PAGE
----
Sunday, November 27, 2011

THE LORD’s (most difficult) PRAYER

                            (is not what you think)

In the Garden. The last night. Armed guards approaching. Judas’ voice. Jesus has prayed with bloody sweat wetting the soil near his knees, “Never the less, not my will but Your will be done.”

With monumental effort, Jesus has placed himself, his safety, his rights, his comfort, his will behind that of His Father. Though it would gain him everything, it would cost him all. The reward would outweigh the price, yet, certainly, we might all agree, this would be the most difficult prayer anyone could offer—with one exception.

To fall into the hands of a good and gracious Father is far less horrifying than to fall into the hands of a wicked man, don’t you agree? Give me a lenient Judge any day over a legalistic hard nose with a vengeful attitude. Jesus prayed in Gethsemane to a good and loving God. At the end of his earthly ministry, Jesus entrusts himself to One who would watch over him—even though men would do all the harm they could. Often over looked, or missed all together, was a more difficult prayer Jesus faced at the onset of his career.

“Father,” He began. Ahh. The trusted, loving, caregiver of our lives. To begin here is to begin safely. It was like calling to your Dad, when he isn’t busy, or resting, or upset, but when he is actually already looking forward to some time with you.

“What can I do for you? How can we get things around here like you want them?” What Dad or Mom wouldn’t brighten up if the kids all came running to help with the dishes, the lawn care, or take out the trash? Any parent would break into wide smiles (if not shock in disbelief)? How could even a cool hearted, ill tempered Pop help but warm inside a little at such an sincere offer of humble availability from his child?

“Just give me what I need to get the work done.” No requests for extra. Nothing personal. No excess. No interest in hoarding. Jesus simply wants what it takes to please His Father. How could a good Father refuse? What good Father would stop with the bare essentials? Jesus knew his Dad’s heart was generous. There was not need to request excess. He only needed to know what was desired and then what was required to get it done.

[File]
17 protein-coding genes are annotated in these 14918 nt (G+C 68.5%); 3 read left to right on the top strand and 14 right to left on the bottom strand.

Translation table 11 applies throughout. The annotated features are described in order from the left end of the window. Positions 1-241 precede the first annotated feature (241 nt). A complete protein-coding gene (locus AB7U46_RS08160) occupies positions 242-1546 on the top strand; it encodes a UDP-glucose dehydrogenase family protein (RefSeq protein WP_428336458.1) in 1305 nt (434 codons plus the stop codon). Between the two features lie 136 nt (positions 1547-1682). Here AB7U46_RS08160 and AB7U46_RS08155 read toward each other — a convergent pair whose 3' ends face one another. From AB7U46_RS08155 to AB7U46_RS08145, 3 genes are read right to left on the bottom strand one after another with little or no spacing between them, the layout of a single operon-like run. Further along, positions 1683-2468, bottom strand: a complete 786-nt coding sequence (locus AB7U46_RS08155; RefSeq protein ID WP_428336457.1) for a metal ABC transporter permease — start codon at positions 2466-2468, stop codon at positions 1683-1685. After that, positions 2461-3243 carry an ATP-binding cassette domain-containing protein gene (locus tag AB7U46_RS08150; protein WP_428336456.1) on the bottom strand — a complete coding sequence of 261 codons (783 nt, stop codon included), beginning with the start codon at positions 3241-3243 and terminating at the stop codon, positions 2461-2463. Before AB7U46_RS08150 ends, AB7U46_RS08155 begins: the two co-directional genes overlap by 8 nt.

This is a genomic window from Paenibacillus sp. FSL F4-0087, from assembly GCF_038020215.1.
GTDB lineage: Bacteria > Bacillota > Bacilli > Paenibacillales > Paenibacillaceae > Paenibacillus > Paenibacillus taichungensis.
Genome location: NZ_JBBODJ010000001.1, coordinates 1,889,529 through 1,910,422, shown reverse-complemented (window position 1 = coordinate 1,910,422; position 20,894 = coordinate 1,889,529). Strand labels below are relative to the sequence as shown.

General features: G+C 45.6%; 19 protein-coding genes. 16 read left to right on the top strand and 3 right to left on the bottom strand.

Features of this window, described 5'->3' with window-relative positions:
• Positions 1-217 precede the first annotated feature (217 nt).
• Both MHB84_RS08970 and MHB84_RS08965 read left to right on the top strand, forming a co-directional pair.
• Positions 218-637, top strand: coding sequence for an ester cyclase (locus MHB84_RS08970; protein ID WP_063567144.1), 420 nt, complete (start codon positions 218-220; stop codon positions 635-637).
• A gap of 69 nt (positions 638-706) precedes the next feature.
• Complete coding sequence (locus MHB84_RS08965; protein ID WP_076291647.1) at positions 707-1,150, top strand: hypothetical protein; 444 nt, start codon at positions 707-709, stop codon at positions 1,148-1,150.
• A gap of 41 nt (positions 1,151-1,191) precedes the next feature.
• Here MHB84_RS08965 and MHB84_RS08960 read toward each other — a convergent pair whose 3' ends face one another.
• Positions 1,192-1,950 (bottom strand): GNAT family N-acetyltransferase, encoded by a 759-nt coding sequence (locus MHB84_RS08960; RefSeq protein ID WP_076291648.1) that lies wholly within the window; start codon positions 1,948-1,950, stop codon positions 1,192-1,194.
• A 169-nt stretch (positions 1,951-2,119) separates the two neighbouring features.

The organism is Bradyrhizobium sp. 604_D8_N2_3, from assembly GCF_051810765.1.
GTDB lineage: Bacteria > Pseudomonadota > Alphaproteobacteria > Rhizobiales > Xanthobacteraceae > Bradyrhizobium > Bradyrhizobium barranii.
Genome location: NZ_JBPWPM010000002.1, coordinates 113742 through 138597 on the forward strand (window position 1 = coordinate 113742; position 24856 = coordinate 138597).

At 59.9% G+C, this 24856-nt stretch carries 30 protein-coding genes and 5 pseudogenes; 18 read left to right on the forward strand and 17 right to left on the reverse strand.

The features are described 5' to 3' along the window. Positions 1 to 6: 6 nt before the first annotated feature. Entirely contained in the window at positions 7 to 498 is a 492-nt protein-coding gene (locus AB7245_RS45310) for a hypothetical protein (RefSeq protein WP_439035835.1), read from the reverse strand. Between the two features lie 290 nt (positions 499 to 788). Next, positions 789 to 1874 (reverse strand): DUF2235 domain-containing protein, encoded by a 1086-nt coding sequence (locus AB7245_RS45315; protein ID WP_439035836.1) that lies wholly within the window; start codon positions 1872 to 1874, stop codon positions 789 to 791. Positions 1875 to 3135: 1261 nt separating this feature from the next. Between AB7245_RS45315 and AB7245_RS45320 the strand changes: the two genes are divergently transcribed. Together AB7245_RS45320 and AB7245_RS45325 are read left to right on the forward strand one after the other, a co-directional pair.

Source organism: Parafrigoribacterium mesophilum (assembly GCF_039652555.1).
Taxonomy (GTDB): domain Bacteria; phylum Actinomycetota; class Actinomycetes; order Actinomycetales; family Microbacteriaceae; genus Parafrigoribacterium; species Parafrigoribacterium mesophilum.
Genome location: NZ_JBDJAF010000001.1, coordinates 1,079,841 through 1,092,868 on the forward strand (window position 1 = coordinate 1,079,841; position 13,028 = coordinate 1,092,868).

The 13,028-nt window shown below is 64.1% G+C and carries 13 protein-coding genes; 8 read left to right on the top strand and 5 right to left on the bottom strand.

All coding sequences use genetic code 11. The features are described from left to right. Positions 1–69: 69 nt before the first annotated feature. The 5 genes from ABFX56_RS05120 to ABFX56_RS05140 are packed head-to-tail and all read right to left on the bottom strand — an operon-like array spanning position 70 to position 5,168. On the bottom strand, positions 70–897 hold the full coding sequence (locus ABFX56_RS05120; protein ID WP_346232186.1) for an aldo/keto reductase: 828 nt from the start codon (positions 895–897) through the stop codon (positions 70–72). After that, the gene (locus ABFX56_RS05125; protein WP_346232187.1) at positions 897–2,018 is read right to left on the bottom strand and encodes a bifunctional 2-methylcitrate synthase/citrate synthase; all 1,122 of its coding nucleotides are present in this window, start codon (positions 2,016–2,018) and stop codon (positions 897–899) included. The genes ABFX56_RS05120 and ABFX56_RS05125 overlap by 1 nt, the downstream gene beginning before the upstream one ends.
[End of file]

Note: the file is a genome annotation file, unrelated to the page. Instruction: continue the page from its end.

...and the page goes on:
So far, not too tough a prayer, but the hard part comes next: “Forgive us our trespasses, as we forgive those who trespass against us.”

That is a sobering prayer you may agree, but it doesn’t seem half as difficult as the Gethsemane prayer. Think again. Reword it so that the original meaning is clearer, stronger. The prayer becomes, “Do to me as I do to others.” Wow. Think this through. Do you want really God to treat you the way you treat your wife, your kids, your enemies, your hired helpers, etc.? I don’t! No way.

Jesus had taught this same principle before: “With the measure you use it will be measured to you;” “If you do not forgive your brother from your heart, your Father in heaven will not forgive you your sins.”

A sobering teaching indeed. A prayer I can’t pray easily and without some soul searching.

The greatest two commandments are here. First, love God-- “Hallowed be your name. Your will be done.”—understanding that those who honor Him, He will lift up. But understanding the second command, “ to love neighbor as self” is actually a statement. The declaration that as we treat others so we will be treated takes our breath. Who can pray such a prayer, and not flinch? I’d venture a guess--only the Son (and sons) of God.

Keeping this in mind, let’s all do a better job of loving our neighbors, our friends, even our enemies.

All material copyrighted by Stephen Meeks